The E7/W7 can already hit 275km/h, but are limited to 260km/h because of the E2s.

Besides, this discussion is pointless, since by 2045 the E7/W7 would be on the way out...
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Old February 16th, 2017, 05:36 AM   #2071
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Originally Posted by 00Zy99 View Post
Those last couple of paragraphs are confusing.

I suppose you mean that JR West will terminate at Shin-Osaka? I suppose that it would call at the existing Kyoto station, and possibly have a stop somewhere between there and Shin-Osaka.


JR West currently terminates at Osaka. JR Central controls track from Osaka to Kyoto. This is why it makes much more sense for the Hokuriku line (JR West) to terminate the centre of the region. It also allows for through routes from Places like Kobe and Okayama to Fukui without changing to JR Central for one stop. The logistics make much more sense.
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Old February 16th, 2017, 11:58 AM   #2072
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Quote:
Originally Posted by bluemeansgo View Post
JR West currently terminates at Osaka. JR Central controls track from Osaka to Kyoto. This is why it makes much more sense for the Hokuriku line (JR West) to terminate the centre of the region. It also allows for through routes from Places like Kobe and Okayama to Fukui without changing to JR Central for one stop. The logistics make much more sense.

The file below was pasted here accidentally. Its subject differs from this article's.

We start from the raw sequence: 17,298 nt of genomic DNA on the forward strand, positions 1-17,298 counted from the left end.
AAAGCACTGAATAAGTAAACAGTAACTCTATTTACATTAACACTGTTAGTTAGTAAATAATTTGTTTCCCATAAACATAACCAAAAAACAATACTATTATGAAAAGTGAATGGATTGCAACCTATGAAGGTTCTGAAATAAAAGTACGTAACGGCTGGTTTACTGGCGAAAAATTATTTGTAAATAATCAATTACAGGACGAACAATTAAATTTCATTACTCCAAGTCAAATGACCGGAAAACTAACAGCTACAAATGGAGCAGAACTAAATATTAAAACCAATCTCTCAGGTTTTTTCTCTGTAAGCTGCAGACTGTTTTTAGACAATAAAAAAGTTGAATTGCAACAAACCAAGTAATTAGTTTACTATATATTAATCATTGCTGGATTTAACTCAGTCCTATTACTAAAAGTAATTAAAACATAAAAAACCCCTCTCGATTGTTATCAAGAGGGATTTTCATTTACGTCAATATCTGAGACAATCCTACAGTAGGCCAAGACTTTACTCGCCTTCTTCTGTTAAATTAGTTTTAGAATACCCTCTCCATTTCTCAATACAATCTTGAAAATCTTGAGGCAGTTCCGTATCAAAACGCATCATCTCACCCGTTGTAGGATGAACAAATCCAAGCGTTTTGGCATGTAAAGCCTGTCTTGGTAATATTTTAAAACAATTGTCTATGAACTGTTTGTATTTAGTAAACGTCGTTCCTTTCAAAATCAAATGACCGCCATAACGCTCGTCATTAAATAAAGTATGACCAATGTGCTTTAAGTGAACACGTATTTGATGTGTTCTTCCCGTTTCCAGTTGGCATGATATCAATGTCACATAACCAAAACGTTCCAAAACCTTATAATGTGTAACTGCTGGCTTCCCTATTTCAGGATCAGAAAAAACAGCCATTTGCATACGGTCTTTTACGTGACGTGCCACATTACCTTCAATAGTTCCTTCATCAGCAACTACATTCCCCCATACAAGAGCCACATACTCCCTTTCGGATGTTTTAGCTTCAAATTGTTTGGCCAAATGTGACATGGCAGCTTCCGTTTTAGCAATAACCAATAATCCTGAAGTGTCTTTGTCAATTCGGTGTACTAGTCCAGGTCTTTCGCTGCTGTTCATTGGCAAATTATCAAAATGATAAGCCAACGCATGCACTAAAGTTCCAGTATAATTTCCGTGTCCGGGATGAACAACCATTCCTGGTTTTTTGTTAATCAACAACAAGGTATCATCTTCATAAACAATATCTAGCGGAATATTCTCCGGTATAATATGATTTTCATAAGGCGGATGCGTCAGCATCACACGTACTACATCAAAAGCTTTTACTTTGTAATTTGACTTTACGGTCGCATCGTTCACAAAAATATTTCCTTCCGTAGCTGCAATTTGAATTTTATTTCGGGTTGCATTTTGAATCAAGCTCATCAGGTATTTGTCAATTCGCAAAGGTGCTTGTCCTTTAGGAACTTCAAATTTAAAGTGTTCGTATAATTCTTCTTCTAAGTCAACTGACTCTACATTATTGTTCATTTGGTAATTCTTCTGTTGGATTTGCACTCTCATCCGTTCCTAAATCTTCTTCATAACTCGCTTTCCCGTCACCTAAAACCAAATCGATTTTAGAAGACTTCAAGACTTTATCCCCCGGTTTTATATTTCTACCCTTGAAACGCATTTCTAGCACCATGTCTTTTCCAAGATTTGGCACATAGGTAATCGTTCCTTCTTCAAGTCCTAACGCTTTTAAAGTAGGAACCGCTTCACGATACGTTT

So you mean that you can't take any Nozomi train (or Hikari which starts at Okayama) from any of those places and go to Kyoto and change trains there? Since they all do through service to Tokyo.

And why are everyone so obsessed with running all the way on a single train. In Japan most train changes can be done with minimum hassle, so I don't really see the problem with having to change trains.
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Old February 16th, 2017, 01:49 PM   #2073
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Japan Bullet train has good speed.
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Old February 16th, 2017, 01:55 PM   #2074
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Quote:
Originally Posted by bluemeansgo View Post
JR West currently terminates at Osaka. JR Central controls track from Osaka to Kyoto. This is why it makes much more sense for the Hokuriku line (JR West) to terminate the centre of the region. It also allows for through routes from Places like Kobe and Okayama to Fukui without changing to JR Central for one stop. The logistics make much more sense.
There really isn't any hassle involved with taking a train from Kyoto to Okayama.
Plus a lot of the passengers on the Tokaido line will have got off at Nagoya and Kyoto anyway.
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Old February 16th, 2017, 05:07 PM   #2075
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As things stand, the Sakura and Mizuho trains from Kyushu, as well as some Sanyo Kodama and Hikari services, terminate at Shin-Osaka due to the very busy nature of the Tokaido between there and Kyoto. An extra pair of tracks would enable them to run through.
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Old February 16th, 2017, 06:59 PM   #2076
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JAPAN | High Speed Rail